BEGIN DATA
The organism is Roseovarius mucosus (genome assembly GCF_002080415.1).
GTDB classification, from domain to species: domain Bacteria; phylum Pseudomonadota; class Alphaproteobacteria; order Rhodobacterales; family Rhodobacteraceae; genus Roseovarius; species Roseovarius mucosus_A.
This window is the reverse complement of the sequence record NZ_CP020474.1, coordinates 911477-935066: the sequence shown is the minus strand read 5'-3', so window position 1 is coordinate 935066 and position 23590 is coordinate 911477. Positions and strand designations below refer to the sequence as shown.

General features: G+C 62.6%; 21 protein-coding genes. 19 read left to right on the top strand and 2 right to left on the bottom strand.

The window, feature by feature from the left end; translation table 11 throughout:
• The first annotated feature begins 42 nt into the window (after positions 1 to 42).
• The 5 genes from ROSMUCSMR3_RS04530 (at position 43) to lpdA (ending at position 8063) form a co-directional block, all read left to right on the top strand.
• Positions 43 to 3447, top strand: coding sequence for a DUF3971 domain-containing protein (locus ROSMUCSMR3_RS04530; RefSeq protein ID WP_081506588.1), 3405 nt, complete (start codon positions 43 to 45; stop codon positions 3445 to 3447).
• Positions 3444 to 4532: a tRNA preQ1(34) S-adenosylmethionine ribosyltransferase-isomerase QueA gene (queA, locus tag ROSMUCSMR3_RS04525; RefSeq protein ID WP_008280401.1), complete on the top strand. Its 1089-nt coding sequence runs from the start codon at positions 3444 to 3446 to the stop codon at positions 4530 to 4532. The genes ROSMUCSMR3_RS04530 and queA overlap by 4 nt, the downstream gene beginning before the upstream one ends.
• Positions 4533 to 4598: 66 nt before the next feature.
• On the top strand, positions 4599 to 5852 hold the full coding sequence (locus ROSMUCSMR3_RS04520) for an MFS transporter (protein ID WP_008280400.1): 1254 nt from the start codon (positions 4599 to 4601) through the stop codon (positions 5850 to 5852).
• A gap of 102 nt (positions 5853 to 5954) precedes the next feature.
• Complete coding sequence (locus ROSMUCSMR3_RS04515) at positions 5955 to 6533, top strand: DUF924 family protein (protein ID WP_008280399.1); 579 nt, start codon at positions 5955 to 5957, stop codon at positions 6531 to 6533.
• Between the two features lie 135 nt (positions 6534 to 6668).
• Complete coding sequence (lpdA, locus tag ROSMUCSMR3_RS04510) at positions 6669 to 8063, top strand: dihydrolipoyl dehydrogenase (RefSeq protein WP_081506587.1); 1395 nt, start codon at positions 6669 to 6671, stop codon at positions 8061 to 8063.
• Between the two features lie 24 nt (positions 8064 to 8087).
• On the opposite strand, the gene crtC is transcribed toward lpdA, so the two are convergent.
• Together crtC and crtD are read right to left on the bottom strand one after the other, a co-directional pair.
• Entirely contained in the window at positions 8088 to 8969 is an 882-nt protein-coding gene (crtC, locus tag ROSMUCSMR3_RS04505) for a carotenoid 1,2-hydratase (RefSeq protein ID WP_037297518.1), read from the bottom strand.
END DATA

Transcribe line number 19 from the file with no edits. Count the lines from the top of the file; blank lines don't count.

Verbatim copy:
• Entirely contained in the window at positions 8088 to 8969 is an 882-nt protein-coding gene (crtC, locus tag ROSMUCSMR3_RS04505) for a carotenoid 1,2-hydratase (RefSeq protein ID WP_037297518.1), read from the bottom strand.